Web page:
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Here are three tools that I can’t do without (and a few more).

SaneBox is a maniacally simple email overload. I’ve been using it for a few months, and watching it save me 10-12 hours a week that I don’t have to spend wading through my inbox. The magic: it watches my contact list and social media networks, and figures out which emails really belong in my inbox and files the others as Newsletters, Bulk, Spam or simply “Later.” It seems to be 95+% accurate, and learns as I reallocate emails from one folder to another. (The one caution: sometimes emails you really care about but isn’t yet in your system can wind up in the SaneLater folder, so now sleepwalking allowed.)

Office AutoPilot has  become the backbone of our back end. OAP is an integrated marketing and customer service platform that integrates with WordPress and provides most of the magic for our web site and email campaigns, including automated multi-setup sequences and [reasonably] smart response to your online requests, so we can both reach you and serve you more quickly and efficiently than our small organization would otherwise be able to do. (We formerly used Constant Contact, which was very satisfactory for managing newsletters and mailing lists, but we wanted both the sophistication and the customer care that OAP provides.)

DropBox needs no introduction, providing simple filesharing so our teams can [mostly] avoid the dread version-control problems of emailing files back and forth, and work both online and offline. (Why DropBox rather than Google Drive (formerly Docs), Box.net or Evernote? I don’t know; I’m still exploring. What do you think?)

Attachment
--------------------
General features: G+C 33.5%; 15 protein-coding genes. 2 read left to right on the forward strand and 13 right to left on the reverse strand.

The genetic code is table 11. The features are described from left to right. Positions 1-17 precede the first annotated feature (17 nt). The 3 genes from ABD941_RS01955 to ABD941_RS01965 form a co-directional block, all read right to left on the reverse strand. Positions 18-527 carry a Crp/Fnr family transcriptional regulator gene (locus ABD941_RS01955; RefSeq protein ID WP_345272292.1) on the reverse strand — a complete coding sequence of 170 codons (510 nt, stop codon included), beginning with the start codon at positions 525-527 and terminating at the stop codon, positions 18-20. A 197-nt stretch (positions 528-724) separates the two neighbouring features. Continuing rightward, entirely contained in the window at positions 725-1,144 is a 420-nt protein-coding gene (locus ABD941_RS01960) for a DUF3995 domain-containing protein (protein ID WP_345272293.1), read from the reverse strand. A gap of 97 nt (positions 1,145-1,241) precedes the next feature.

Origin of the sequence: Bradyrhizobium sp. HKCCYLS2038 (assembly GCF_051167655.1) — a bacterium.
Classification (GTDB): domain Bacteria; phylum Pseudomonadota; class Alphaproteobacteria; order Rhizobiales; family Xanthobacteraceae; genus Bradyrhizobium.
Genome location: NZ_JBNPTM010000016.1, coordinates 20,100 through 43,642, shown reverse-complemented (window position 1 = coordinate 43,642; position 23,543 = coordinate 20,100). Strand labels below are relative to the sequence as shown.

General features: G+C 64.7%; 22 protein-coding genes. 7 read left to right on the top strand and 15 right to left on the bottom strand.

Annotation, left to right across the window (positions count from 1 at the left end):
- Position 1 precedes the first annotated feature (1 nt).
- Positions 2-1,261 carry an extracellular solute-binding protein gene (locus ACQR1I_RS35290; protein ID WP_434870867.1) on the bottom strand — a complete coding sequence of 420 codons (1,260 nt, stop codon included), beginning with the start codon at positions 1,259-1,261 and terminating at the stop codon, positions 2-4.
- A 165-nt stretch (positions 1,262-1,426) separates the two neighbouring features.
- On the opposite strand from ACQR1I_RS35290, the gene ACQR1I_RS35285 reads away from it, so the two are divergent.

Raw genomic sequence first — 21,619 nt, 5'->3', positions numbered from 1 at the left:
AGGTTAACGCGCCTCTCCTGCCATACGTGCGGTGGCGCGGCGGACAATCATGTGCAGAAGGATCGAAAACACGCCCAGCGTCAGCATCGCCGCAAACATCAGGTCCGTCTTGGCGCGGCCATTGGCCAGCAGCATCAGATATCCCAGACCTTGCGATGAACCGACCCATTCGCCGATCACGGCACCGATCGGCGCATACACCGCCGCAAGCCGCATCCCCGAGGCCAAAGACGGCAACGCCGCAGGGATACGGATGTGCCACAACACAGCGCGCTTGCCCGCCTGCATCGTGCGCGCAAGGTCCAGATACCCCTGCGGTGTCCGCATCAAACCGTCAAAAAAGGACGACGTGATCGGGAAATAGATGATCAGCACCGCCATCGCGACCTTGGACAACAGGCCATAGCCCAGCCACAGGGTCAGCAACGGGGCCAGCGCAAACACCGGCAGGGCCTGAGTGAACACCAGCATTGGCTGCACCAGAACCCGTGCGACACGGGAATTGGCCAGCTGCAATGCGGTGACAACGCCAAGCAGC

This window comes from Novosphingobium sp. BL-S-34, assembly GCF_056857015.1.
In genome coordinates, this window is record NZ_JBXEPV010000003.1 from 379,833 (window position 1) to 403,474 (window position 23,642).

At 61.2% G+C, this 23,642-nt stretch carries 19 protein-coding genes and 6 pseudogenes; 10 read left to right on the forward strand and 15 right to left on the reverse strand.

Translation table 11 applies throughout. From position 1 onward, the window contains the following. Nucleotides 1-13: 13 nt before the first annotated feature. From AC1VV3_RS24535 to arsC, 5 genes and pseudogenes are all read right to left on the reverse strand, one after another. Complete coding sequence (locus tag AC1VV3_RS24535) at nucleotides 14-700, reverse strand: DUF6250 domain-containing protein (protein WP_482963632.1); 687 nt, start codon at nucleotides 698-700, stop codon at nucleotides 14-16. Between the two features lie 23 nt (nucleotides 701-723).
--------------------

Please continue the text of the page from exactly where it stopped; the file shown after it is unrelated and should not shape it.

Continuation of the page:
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Our core CRM system has been Daylite—a Mac-only product that has been the only exception to our long standing “OS-agnostic” software rule because it integrates calendar, project, contact, sales and email in a way that nothing else I’ve found has been able to do. (But times change and it may yield its privileged seat to other newer, webbier apps.)

One candidate: Trello, one of several implementations of Kanban-style control systems that provide the dual benefits of ready visibility across all your commitment plus ruthlessly limiting “work in progress” to the single thing that you’re really able to do at any one time. (See Personal Kanban for more on the general approach.)

And work those of you who wonder how I manage my social media activity: HootSuite.

Those are some of my mainstays. What are yours?